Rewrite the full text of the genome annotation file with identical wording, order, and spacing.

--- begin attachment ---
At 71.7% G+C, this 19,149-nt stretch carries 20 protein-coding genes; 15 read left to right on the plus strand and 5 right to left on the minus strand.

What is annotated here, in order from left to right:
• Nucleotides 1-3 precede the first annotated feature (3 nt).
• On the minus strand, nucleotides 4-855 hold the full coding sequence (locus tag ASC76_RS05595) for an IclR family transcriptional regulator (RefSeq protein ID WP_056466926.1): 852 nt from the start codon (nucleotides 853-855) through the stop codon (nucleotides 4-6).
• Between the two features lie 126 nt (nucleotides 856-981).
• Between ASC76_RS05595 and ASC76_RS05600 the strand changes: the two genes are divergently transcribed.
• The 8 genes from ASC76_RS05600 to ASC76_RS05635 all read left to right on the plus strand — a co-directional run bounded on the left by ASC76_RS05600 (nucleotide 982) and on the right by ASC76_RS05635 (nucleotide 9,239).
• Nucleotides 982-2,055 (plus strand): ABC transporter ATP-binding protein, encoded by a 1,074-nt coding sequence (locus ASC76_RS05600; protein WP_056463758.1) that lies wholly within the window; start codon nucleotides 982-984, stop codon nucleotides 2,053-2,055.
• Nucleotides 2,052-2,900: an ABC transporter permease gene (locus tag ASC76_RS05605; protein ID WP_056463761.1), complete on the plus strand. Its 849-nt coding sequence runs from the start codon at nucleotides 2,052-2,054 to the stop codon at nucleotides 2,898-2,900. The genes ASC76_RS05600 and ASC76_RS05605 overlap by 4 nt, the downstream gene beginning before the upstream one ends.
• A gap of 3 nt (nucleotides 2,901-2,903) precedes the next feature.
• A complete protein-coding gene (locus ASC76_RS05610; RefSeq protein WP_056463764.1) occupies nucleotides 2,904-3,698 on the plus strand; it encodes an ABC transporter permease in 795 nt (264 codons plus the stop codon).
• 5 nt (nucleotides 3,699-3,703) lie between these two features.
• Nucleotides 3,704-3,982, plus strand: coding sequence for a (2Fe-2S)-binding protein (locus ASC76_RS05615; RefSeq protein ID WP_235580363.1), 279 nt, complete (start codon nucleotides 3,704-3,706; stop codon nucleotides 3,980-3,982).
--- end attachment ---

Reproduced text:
At 71.7% G+C, this 19,149-nt stretch carries 20 protein-coding genes; 15 read left to right on the plus strand and 5 right to left on the minus strand.

What is annotated here, in order from left to right:
• Nucleotides 1-3 precede the first annotated feature (3 nt).
• On the minus strand, nucleotides 4-855 hold the full coding sequence (locus tag ASC76_RS05595) for an IclR family transcriptional regulator (RefSeq protein ID WP_056466926.1): 852 nt from the start codon (nucleotides 853-855) through the stop codon (nucleotides 4-6).
• Between the two features lie 126 nt (nucleotides 856-981).
• Between ASC76_RS05595 and ASC76_RS05600 the strand changes: the two genes are divergently transcribed.
• The 8 genes from ASC76_RS05600 to ASC76_RS05635 all read left to right on the plus strand — a co-directional run bounded on the left by ASC76_RS05600 (nucleotide 982) and on the right by ASC76_RS05635 (nucleotide 9,239).
• Nucleotides 982-2,055 (plus strand): ABC transporter ATP-binding protein, encoded by a 1,074-nt coding sequence (locus ASC76_RS05600; protein WP_056463758.1) that lies wholly within the window; start codon nucleotides 982-984, stop codon nucleotides 2,053-2,055.
• Nucleotides 2,052-2,900: an ABC transporter permease gene (locus tag ASC76_RS05605; protein ID WP_056463761.1), complete on the plus strand. Its 849-nt coding sequence runs from the start codon at nucleotides 2,052-2,054 to the stop codon at nucleotides 2,898-2,900. The genes ASC76_RS05600 and ASC76_RS05605 overlap by 4 nt, the downstream gene beginning before the upstream one ends.
• A gap of 3 nt (nucleotides 2,901-2,903) precedes the next feature.
• A complete protein-coding gene (locus ASC76_RS05610; RefSeq protein WP_056463764.1) occupies nucleotides 2,904-3,698 on the plus strand; it encodes an ABC transporter permease in 795 nt (264 codons plus the stop codon).
• 5 nt (nucleotides 3,699-3,703) lie between these two features.
• Nucleotides 3,704-3,982, plus strand: coding sequence for a (2Fe-2S)-binding protein (locus ASC76_RS05615; RefSeq protein ID WP_235580363.1), 279 nt, complete (start codon nucleotides 3,704-3,706; stop codon nucleotides 3,980-3,982).